[6 min read]
- Swedish Chief Health Equity Officer Nwando Anyaoku, M.D., discusses what health inequity looks like, who it affects and the factors that determine our access to health care and the quality of care we receive.
- April is National Minority Health Awareness Month.
- Using data and personal stories, Swedish is working to close the gaps and address longstanding barriers to health care in underserved communities.
The U.S. Centers for Disease Control and Prevention
defines health equity, in part, as “the state in which everyone has a fair and just opportunity to achieve their highest level of health.” But what does it take to get there? Even with the best of intentions and aspirations, working toward authentic health equity is requires persistence, self-examination and an understanding of what inequity looks like in each patient’s lived experience. The work requires the will to address longstanding injustices; the removal of economic barriers to health care; and the robust efforts around preventable conditions and access to primary care.
We know that health disparities are deadly. Reams of statistics bear out grim realities in areas such as Black maternal health, cancer rates in Black and African American communities, diabetes rates in the Latin X community and exclusion of LGBTQIA+ patients.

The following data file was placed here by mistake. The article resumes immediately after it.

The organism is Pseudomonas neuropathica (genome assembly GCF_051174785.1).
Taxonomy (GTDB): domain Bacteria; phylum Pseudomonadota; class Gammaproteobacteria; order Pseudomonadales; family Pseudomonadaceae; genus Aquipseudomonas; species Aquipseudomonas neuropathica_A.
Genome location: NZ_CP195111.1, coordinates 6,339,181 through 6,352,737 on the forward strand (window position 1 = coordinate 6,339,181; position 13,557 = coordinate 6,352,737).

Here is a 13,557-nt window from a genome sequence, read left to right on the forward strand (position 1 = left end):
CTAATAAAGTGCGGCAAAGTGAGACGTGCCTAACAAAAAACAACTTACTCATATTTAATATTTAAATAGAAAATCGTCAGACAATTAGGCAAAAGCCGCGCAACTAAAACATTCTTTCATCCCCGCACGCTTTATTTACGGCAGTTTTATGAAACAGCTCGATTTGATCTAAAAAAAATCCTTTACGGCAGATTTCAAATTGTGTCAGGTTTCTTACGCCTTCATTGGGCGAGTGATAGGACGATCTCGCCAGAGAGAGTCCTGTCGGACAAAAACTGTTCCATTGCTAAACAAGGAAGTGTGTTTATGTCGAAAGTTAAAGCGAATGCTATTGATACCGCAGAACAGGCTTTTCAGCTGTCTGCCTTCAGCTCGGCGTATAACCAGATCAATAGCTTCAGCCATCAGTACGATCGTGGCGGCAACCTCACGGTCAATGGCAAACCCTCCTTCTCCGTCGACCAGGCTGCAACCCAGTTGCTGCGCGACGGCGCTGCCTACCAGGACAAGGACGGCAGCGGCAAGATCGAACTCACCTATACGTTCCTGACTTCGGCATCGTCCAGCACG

April is National Minority Health Month. To learn more about what disparities look like, what creating health equity means and how Swedish is working toward real and lasting change, we spoke with Nwando Anyaoku, M.D.
, Swedish’s first-ever chief health equity officer. A pediatrician by training, Dr. Anyaoku works with clinical and community leaders and data analysts to advance health care equity and the delivery of care with cultural humility.
Swedish Chief Health Equity Officer Nwando Anyaoku, M.D.
You are the first chief health equity officer at Providence Swedish. Why did Providence Swedish create this role?
We've known for years that there were certain populations that were not optimally served by the health system. The pandemic made that even more clear. And the data in the wake of COVID, the data became made clear to everyone that there were some populations that were suffering higher incidence and higher mortality from the disease. With the social uprising in the wake of the murder of George Floyd, a lot of the factors that affected both of those are similar and have been in place over generations.